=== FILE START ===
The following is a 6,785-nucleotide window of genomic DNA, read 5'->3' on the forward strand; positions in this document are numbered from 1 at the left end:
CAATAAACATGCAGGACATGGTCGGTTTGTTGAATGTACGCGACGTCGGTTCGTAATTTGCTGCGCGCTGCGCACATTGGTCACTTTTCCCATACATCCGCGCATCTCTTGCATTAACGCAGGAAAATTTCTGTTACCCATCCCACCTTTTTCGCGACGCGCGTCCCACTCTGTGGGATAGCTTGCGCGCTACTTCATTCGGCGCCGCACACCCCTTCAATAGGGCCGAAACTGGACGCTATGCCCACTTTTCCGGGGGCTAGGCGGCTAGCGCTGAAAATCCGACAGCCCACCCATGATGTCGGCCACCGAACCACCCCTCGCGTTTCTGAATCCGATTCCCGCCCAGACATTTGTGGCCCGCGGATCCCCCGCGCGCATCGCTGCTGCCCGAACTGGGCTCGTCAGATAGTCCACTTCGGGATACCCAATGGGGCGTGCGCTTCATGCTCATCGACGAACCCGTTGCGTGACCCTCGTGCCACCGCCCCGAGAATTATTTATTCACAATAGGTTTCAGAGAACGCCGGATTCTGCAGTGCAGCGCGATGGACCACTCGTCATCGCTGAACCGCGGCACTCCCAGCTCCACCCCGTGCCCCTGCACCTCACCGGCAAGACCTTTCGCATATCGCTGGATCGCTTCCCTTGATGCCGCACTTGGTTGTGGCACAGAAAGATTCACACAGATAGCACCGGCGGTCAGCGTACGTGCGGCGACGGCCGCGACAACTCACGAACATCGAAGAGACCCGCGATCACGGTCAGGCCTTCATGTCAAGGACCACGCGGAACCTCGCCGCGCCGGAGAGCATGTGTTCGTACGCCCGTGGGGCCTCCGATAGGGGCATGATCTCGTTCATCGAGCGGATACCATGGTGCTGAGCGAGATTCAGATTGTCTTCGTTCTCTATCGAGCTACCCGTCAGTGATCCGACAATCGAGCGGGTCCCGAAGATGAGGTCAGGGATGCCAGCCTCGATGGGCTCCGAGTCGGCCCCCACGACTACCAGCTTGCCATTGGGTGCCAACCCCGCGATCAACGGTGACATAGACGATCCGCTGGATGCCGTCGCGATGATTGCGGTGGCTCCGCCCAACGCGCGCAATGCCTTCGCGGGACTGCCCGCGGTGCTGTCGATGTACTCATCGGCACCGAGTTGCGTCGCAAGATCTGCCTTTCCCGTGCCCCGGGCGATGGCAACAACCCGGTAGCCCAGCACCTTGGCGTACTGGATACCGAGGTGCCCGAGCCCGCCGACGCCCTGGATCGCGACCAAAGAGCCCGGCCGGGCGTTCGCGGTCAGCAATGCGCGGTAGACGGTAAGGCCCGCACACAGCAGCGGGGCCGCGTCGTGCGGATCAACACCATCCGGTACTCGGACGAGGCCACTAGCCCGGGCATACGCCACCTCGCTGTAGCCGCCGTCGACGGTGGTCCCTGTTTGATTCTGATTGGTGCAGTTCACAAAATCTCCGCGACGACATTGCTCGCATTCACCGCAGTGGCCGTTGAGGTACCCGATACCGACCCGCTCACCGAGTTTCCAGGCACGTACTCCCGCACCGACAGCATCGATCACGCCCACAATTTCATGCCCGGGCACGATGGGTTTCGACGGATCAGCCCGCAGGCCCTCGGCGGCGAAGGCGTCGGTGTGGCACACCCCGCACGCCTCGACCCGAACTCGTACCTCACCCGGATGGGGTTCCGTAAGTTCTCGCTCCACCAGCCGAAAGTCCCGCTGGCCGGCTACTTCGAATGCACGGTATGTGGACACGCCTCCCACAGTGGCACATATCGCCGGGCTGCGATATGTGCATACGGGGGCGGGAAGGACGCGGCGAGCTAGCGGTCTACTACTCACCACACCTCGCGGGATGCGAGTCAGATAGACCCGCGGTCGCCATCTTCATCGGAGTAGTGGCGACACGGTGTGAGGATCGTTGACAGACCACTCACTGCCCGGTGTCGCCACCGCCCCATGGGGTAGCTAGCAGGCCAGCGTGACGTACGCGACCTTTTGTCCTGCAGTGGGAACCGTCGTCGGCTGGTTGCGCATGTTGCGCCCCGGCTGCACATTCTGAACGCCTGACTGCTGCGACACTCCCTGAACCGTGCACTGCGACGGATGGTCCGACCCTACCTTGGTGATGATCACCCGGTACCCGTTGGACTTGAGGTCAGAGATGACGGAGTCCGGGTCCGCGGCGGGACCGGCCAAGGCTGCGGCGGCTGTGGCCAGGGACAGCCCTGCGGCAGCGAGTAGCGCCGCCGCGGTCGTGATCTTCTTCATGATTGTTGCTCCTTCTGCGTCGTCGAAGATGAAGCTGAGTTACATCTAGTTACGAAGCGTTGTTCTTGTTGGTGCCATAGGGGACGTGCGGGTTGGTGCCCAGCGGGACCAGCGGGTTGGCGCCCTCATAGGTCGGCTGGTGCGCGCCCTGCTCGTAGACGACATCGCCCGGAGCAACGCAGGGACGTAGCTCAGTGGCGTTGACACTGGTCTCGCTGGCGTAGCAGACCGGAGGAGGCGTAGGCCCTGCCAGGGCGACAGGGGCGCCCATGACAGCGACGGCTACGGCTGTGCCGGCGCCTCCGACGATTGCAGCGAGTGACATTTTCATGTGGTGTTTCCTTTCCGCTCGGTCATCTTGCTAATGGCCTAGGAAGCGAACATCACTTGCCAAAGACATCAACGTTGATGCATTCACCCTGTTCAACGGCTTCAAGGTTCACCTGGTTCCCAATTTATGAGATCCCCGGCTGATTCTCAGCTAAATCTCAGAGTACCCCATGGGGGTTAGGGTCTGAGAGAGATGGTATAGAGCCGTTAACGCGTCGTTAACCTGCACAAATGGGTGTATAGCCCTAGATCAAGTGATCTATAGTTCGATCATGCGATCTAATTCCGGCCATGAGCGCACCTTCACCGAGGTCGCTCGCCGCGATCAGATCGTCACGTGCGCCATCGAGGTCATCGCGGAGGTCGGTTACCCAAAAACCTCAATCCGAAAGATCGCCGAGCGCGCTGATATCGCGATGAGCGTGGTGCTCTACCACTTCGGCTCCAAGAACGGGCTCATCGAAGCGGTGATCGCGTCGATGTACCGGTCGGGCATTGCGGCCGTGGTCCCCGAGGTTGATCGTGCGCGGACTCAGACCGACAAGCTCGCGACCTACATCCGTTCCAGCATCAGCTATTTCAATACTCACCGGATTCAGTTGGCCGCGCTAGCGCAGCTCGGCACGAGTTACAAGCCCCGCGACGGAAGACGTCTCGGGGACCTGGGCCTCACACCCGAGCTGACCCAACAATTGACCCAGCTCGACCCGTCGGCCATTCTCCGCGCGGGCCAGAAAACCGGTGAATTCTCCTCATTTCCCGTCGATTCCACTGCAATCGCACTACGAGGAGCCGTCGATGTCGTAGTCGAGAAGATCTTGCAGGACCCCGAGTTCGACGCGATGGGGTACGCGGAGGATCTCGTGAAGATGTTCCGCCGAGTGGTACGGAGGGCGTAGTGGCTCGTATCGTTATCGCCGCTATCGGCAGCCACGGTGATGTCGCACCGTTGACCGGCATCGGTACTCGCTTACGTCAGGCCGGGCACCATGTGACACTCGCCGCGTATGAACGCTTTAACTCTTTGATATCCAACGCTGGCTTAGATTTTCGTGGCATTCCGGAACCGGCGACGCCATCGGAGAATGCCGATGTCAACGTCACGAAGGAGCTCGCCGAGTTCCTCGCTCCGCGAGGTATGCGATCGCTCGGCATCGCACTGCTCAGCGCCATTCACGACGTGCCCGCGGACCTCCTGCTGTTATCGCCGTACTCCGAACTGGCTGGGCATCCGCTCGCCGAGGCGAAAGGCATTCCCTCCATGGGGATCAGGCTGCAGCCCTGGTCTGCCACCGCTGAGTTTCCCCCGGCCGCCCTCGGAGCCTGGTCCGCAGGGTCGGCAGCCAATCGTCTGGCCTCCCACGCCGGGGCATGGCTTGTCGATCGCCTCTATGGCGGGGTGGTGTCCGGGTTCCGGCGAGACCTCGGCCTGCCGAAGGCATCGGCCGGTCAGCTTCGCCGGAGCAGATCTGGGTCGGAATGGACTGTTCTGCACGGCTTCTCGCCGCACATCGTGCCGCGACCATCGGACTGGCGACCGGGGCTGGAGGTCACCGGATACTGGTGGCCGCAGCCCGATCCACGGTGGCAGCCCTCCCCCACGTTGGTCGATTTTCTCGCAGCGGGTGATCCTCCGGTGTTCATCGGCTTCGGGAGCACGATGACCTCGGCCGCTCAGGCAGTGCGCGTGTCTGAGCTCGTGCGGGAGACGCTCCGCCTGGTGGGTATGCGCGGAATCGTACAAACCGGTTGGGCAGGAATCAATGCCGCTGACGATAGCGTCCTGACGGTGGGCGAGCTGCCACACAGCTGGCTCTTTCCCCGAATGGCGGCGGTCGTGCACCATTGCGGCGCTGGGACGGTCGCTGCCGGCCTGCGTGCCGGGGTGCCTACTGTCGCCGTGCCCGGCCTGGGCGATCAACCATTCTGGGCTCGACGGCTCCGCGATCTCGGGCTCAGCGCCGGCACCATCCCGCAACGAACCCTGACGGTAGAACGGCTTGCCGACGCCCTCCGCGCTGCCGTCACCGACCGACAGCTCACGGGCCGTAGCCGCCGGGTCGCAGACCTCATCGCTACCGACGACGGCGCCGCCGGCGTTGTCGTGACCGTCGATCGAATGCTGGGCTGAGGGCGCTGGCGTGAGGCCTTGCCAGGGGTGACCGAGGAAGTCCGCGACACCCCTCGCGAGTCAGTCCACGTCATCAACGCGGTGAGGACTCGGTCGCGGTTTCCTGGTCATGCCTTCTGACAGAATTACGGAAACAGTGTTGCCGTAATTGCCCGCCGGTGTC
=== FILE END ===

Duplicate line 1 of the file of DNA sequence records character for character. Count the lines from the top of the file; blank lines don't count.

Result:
The following is a 6,785-nucleotide window of genomic DNA, read 5'->3' on the forward strand; positions in this document are numbered from 1 at the left end: